Maybe it is because they are rarely seen by the human eye or because the proliferation of surge protector strips makes everyone feel immune, but transients still exist and can wreak havoc with electrical equipment.
While few would argue about of the wealth of information on the Internet, there isn’t a mechanism for qualifying its accuracy. Basically, anyone can post anything. Even such peer-reviewed sites as Wikipedia can fall short of the facts. A relatively simple concept in power is a good example.
I often give my power quality (PQ) 101 course to new engineers or salespeople. This introduction starts with the basics: an overview of PQ phenomena based on IEEE 1159 Table 4.2 followed by Ohm’s and Kirchhoff’s laws and how they apply to power quality.
The electrical energy usage in most industrial and commercial facilities follows a reasonably consistent pattern from week to week, so a one-week monitoring program usually is adequate to determine what can be done to save 10–20 percent on electric bills.
When considering power quality disturbances or the quality of the electrical supply, phenomena such as rms variations (sags, swells and interruptions), harmonics, unbalance and flicker usually come to mind.
There is an old saying that liars figure and figures lie, which implies that the truth can be a challenge to discern from both people and data. At a recent standards-making conference, I encountered some examples of this concept that seemed worth sharing.
A customer recently called me about the information on his power quality monitor screen. He said about a dozen different events were showing up, but the lights had just blinked once. He wanted to know what all of the other nonsense was supposed to tell him.
A hot summer’s evening usually begets long lines at the local ice cream shop. Recently, at one such shop, the line grew extra long when the cash registers and credit card machines mysteriously powered off and on.
The blinks and flickers referred to here can best be described as “voltage fluctuations on electric power systems [that] sometimes give rise to noticeable illumination changes from lighting equipment.” The Institute of Electrical and Electronics Engineers (IEEE) standard that covers this is about to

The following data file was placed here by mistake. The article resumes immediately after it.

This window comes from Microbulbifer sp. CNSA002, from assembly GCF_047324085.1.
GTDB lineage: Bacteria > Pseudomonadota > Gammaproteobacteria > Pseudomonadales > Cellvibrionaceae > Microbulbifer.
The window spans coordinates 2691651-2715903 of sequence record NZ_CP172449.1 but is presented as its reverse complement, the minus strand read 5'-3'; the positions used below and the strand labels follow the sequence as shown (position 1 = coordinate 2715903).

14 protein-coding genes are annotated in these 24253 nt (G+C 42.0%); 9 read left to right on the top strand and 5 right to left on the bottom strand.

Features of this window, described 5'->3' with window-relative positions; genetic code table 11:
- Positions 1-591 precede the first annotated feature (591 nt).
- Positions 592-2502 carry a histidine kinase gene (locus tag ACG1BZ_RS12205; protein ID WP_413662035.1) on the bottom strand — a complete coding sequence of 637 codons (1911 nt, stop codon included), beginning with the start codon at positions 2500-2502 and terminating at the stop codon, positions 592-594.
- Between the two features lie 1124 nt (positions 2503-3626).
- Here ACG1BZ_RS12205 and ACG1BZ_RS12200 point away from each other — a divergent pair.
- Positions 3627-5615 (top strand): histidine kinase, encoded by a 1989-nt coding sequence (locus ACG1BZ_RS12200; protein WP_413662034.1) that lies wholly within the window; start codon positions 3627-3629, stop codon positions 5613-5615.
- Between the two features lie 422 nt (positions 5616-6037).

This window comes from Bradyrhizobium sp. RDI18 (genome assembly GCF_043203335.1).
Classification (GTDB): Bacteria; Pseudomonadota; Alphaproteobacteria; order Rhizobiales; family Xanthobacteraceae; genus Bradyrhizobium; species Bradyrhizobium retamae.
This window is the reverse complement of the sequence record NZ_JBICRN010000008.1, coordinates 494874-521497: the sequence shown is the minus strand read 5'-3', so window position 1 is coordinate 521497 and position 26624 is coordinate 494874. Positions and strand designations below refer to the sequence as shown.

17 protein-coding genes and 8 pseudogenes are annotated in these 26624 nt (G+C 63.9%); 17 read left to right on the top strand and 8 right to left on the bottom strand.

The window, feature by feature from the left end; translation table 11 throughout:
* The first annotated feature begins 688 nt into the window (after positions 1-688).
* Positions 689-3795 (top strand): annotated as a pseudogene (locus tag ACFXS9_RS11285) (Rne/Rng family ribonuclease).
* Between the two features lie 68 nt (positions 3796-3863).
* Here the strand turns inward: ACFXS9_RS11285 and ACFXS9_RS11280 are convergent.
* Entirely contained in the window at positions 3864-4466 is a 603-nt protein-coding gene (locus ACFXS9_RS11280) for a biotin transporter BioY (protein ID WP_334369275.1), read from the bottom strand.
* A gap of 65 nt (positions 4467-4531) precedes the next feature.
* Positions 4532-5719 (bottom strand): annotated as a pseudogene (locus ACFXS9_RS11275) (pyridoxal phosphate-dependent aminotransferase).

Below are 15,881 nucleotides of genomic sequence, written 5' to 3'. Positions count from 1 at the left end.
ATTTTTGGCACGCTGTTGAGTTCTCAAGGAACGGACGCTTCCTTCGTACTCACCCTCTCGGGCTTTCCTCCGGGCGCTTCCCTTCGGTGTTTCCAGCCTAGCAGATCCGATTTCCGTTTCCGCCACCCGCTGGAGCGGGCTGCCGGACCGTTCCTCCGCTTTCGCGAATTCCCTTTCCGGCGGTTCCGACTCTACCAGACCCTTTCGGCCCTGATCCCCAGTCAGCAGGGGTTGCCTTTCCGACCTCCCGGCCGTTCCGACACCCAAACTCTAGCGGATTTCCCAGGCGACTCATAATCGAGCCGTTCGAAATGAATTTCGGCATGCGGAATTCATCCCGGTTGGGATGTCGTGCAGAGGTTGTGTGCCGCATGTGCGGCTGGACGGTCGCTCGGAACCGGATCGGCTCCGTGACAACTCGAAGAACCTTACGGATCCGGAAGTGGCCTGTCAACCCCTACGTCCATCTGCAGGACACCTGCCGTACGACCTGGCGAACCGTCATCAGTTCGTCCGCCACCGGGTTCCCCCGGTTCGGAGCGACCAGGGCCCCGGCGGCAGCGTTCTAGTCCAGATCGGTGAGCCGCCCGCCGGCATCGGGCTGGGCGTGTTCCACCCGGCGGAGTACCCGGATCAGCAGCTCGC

When one of the coaches was asked before the “big game” what would be the key to his team’s success, he said, “executing the fundamentals.” While blocking, tackling, passing and catching may work for football, Ohm’s and Kirchhoff’s Laws are fundamental to understanding any power quality issue.
An estimated 3 percent of every sales dollar in the United States is spent on solving power quality (PQ) problems, according to Christopher Forthaus, senior product manager, test division, Ideal Industries Inc., Sycamore, Ill.
This month, we honor perhaps the most notable person in the history of the power quality (PQ) industry, often called the father of PQ monitoring: Abraham I. Dranetz. Some of us knew him as Abe, and others knew him as Mr. Dranetz.
The categories or labels used to describe the plethora of power quality phenomena that can occur on electrical systems have not changed much in the past decade or two. Measurement methods and acceptable limits for most systems have changed.
In attempting to explain to a colleague why we care about negative sequence components, I tried to follow the guidance that Bob Lawrie, another member of the NFPA 70B Electrical Equipment Maintenance committee, offered to me many years ago: never use a formula in an article.
Lightning is the biggest cause of damage and destruction of electrical and electronic equipment in industrial facilities, commercial buildings and homes, as stated in the 2008 report by the U.S. National Lightning Safety Institute.